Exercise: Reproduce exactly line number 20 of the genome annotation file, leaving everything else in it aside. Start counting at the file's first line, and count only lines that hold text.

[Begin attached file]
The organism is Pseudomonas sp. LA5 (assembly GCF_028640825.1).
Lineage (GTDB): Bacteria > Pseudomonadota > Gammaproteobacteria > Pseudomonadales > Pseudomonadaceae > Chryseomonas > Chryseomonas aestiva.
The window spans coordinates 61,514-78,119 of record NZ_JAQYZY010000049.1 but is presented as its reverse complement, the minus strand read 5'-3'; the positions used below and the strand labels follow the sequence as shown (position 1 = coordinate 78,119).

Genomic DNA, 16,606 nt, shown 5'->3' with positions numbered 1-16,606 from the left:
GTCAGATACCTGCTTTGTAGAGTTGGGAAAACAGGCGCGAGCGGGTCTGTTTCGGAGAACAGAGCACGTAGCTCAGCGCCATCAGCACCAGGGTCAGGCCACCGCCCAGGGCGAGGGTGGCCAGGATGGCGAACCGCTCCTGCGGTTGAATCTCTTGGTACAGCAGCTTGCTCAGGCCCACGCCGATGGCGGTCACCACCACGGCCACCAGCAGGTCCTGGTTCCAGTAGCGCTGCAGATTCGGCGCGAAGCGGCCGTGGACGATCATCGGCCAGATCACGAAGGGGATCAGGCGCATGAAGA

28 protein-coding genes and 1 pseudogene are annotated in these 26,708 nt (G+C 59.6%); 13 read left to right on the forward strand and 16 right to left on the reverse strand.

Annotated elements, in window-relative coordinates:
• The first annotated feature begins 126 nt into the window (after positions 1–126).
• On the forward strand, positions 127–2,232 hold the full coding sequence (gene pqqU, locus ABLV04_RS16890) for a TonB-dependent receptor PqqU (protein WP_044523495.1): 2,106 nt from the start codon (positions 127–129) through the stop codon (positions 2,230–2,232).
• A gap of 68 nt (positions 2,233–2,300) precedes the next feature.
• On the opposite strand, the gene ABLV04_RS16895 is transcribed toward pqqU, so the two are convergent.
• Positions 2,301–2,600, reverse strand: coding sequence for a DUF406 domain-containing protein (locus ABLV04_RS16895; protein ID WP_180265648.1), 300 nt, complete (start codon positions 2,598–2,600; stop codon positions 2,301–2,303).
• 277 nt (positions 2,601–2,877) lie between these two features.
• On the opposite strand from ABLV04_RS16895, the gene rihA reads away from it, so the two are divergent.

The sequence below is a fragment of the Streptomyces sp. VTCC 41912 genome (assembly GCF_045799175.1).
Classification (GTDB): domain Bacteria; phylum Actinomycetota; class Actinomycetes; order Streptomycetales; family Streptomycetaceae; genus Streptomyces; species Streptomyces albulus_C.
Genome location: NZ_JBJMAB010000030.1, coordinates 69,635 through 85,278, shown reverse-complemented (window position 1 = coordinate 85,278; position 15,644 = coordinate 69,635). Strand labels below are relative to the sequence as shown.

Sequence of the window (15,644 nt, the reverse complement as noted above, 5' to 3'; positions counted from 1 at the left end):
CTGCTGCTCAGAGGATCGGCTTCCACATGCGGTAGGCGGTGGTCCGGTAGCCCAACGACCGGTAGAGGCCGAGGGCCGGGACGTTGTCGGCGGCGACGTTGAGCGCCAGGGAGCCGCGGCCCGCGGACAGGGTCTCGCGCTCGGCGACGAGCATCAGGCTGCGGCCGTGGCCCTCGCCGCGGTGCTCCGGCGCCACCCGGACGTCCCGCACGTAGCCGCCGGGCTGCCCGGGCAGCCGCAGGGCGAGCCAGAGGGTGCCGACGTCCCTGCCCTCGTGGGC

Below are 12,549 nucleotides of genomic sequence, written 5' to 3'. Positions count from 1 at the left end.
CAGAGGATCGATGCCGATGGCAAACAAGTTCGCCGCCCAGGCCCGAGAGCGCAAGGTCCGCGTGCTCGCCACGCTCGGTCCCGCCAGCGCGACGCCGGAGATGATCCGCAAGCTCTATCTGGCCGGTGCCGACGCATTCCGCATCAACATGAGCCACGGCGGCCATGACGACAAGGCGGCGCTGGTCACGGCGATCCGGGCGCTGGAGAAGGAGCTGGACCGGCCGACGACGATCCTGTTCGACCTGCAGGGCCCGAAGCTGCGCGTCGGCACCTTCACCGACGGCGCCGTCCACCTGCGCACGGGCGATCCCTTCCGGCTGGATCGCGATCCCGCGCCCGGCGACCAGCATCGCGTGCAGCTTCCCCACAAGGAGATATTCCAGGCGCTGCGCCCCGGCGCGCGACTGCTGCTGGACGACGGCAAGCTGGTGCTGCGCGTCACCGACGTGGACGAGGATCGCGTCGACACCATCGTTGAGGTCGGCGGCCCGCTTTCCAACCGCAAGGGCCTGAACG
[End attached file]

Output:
Below are 12,549 nucleotides of genomic sequence, written 5' to 3'. Positions count from 1 at the left end.